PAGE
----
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- Tags: SAIC
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- Website: http://www.roewe.com.cn
Roewe is a vehicle marque created by the Chinese automaker SAIC Motor in 2006. Roewe vehicles were initially based on technology acquired from defunct British carmaker MG Rover. SAIC was unable to purchase the rights to the Rover brand name and created the Roewe marque as a replacement. The MG name is preferred in most markets outside China.
Roewe can be considered an indigenous Chinese luxury vehicle brand name alongside others such as Hongqi.
The name Roewe originates from SAIC's failure to acquire the Rover marque from BMW c. 2005 (it was instead sold to Ford in 2006,and the brand is currently owned by Tata Motors). Composed of the Chinese characters Róng and wēi, which roughly mean "glorious power", the name is a transliteration of Rover, although SAIC has stated that it is derived from Löwe, the German word for lion. Loewe, pronounced much like Roewe by Chinese speakers, is also the name of a Spanish manufacturer of luxury leather goods.
SAIC purchased technology relating to the Rover 75 and Rover 25 after the 2005 collapse of MG Rover, and the Roewe marque first appeared on a version of the 75, the Roewe 750. Originally intending to purchase all assets of the failed British company, SAIC was outbid by Nanjing Automobile.In 2007, SAIC merged with Nanjing Auto, so it now controls those MG Rover properties, such as the MG name and a Birmingham factory, the Longbridge plant, that it was initially unable to acquire.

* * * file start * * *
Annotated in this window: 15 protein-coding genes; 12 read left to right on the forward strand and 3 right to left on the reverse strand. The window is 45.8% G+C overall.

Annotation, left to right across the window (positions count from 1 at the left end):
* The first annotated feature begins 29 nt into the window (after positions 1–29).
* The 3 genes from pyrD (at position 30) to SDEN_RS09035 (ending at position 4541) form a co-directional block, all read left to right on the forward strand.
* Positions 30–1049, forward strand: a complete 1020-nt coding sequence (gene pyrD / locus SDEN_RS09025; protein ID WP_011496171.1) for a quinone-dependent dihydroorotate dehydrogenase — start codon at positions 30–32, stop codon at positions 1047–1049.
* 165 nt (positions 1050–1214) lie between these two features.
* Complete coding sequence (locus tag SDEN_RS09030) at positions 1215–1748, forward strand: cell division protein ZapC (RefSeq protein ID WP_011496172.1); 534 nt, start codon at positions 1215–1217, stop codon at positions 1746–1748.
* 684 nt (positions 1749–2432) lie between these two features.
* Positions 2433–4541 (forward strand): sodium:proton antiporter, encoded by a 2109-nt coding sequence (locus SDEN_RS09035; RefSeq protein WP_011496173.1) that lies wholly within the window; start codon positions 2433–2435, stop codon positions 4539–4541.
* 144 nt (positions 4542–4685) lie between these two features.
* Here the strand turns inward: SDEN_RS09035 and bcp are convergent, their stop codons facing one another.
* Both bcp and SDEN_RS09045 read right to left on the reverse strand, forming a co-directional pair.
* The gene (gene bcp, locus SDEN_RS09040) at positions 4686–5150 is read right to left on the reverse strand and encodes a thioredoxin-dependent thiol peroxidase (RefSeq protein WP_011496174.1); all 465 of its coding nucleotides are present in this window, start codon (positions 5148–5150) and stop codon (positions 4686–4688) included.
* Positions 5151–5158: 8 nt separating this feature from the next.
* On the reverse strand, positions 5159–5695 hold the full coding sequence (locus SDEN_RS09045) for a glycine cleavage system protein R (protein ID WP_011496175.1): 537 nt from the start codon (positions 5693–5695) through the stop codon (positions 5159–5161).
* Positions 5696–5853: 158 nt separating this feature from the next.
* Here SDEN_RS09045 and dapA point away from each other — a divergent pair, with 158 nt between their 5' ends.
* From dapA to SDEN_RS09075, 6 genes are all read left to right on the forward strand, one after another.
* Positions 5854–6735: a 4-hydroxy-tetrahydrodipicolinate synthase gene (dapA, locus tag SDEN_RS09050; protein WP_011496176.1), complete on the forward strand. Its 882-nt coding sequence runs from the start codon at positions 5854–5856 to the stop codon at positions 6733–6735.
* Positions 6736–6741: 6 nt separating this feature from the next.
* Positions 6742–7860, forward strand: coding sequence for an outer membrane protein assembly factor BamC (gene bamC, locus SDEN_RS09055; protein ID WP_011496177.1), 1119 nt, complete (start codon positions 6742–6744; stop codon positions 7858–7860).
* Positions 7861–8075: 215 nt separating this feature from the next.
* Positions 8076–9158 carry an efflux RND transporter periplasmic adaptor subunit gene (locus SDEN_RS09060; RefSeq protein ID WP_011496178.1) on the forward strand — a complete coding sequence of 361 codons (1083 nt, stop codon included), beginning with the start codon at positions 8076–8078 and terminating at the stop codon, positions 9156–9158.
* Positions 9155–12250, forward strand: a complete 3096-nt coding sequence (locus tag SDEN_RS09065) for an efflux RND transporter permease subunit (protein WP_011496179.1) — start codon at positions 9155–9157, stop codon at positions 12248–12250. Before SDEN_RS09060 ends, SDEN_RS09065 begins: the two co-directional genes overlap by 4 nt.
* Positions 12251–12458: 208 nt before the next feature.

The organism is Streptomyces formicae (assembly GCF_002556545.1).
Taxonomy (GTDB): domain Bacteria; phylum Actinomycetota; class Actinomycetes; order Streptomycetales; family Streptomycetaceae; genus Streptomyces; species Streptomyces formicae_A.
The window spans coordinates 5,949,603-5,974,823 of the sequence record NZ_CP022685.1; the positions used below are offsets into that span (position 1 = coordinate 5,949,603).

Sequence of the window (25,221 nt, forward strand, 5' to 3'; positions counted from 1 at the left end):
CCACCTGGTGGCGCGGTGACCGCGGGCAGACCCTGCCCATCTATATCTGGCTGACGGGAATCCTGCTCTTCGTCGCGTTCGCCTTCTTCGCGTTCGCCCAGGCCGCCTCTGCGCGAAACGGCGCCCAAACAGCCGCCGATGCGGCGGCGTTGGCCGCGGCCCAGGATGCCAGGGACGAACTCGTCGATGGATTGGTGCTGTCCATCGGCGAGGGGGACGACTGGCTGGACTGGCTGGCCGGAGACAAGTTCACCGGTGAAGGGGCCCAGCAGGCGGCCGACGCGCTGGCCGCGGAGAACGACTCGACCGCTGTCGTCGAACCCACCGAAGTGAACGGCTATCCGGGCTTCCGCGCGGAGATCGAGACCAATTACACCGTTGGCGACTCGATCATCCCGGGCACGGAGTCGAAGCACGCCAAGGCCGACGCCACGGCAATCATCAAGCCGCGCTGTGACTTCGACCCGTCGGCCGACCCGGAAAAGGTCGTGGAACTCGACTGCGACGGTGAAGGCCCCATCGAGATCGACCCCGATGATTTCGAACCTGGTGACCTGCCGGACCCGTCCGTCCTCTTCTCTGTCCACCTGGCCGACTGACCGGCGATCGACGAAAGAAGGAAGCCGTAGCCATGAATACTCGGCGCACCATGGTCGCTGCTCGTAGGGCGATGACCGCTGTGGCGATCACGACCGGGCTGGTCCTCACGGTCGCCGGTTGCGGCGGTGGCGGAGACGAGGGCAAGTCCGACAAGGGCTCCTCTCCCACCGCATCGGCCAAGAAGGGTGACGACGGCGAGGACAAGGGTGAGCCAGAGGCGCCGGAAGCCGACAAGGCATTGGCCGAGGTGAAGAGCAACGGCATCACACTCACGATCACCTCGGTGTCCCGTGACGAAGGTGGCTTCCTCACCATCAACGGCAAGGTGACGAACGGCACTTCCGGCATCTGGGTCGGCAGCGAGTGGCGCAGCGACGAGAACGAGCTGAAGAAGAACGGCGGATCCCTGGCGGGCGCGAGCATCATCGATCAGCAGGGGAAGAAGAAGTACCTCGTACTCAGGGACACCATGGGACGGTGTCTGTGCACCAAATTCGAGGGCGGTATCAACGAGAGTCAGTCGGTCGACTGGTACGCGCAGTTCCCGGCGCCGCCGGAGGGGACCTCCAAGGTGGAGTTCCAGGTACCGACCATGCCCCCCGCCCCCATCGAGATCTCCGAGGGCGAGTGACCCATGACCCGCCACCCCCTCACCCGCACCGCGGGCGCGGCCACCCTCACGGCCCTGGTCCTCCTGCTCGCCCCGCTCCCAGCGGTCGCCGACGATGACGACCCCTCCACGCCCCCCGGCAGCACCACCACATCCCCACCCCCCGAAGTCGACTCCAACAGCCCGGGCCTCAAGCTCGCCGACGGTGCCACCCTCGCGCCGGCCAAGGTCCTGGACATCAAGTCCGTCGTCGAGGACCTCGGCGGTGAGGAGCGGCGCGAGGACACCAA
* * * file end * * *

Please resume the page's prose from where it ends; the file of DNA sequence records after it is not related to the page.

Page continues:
English engineering firm Ricardo assisted the development of early Roewe models and set up a new company in the UK, Ricardo (2010) Consultants Ltd, which helped bring the 750 to market. According to SAIC, work on the vehicle was also done in China. In 2007, Ricardo (2010) Consultants was purchased by SAIC and renamed SAIC Motor UK Technical Centre. It employs over 200 British ex-Rover engineers.
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|Parent Company||SAIC Motor|